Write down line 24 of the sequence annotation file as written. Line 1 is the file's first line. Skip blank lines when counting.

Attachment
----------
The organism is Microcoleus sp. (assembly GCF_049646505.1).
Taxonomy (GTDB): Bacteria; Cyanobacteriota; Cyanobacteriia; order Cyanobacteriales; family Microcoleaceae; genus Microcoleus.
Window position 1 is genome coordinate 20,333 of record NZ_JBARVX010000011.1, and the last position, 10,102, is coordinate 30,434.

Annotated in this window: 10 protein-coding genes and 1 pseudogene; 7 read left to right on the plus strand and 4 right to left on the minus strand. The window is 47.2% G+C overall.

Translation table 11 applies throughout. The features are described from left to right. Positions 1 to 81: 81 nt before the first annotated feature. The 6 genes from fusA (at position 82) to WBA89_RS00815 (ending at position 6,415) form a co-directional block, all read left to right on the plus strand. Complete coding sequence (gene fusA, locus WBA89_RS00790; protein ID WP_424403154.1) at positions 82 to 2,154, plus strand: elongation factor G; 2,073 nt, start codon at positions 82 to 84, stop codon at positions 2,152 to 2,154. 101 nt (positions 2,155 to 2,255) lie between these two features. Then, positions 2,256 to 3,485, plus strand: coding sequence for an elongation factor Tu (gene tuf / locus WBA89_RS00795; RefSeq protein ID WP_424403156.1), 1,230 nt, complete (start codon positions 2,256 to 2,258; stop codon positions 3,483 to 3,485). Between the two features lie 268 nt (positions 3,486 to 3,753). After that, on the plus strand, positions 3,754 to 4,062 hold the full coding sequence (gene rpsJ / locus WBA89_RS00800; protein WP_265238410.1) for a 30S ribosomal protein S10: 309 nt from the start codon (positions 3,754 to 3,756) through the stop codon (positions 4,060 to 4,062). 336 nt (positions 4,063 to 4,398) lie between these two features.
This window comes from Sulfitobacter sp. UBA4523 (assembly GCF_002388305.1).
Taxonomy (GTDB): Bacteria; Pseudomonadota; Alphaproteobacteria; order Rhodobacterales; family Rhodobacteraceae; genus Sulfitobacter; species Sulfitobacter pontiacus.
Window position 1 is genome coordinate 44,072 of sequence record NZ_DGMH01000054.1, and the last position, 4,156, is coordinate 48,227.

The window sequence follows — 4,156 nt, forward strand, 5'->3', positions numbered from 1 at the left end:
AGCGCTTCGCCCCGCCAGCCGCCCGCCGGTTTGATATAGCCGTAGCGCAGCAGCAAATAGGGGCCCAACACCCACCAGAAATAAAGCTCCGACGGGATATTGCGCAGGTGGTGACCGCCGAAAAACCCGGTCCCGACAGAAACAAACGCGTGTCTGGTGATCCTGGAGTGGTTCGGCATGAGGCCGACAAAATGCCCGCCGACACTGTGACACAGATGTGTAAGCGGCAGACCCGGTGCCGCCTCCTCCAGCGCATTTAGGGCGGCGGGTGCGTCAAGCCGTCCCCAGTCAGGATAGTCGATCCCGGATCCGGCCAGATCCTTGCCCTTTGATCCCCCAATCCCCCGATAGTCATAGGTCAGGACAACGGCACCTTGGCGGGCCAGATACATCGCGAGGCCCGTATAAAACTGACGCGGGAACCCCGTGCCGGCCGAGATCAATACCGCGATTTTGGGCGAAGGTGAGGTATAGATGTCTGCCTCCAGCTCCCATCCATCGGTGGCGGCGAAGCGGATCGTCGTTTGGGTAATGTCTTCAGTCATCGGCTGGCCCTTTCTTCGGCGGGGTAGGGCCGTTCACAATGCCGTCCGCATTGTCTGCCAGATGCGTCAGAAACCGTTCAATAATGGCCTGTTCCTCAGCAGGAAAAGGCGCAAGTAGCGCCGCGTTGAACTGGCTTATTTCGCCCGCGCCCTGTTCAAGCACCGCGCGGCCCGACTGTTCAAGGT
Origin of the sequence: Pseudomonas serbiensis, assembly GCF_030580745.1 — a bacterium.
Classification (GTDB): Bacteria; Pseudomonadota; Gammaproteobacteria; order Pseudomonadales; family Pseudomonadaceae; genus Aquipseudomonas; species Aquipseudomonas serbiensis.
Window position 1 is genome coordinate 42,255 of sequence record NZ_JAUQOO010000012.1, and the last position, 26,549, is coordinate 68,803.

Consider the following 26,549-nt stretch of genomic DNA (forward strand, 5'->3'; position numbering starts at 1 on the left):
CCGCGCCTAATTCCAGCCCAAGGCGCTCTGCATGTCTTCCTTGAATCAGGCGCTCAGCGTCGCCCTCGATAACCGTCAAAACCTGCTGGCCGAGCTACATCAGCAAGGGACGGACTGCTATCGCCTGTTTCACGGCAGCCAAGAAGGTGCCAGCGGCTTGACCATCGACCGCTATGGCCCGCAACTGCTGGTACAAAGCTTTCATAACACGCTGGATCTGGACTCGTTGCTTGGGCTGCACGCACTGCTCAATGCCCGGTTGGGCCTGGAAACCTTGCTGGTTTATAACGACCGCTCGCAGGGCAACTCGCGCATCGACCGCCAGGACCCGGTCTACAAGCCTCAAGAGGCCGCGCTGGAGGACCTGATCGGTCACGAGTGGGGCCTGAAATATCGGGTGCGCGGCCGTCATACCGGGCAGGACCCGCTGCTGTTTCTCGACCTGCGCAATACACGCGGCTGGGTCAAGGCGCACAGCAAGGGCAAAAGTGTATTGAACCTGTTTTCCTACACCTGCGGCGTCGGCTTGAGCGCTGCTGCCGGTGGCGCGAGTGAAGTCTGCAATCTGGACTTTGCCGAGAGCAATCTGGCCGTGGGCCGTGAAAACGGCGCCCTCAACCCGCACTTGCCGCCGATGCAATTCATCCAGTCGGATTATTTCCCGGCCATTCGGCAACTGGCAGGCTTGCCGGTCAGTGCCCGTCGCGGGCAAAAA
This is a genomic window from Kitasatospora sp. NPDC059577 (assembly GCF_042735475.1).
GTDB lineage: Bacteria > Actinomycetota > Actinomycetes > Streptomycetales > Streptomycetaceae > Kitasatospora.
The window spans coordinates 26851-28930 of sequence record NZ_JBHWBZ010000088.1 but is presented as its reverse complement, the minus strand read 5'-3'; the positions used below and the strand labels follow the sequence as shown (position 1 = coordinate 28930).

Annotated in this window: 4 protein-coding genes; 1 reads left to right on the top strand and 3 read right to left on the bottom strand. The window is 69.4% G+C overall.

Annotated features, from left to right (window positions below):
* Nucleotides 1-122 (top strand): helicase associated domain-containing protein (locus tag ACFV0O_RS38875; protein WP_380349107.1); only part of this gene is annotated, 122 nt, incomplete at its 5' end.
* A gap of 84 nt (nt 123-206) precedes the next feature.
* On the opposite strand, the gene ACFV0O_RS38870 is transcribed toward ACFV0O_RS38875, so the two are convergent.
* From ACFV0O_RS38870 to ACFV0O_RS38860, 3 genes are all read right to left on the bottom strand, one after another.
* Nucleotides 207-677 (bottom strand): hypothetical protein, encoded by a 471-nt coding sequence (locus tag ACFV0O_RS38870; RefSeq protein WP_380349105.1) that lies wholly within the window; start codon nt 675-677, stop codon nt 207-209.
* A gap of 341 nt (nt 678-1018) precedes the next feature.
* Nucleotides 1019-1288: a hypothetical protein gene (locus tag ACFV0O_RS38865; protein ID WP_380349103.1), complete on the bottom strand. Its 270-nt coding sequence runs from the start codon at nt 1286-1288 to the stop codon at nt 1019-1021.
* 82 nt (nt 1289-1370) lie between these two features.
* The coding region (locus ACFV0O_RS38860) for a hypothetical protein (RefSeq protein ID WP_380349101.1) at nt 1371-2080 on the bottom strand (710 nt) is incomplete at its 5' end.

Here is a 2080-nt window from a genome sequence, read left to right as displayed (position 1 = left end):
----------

* From ACFV0O_RS38870 to ACFV0O_RS38860, 3 genes are all read right to left on the bottom strand, one after another.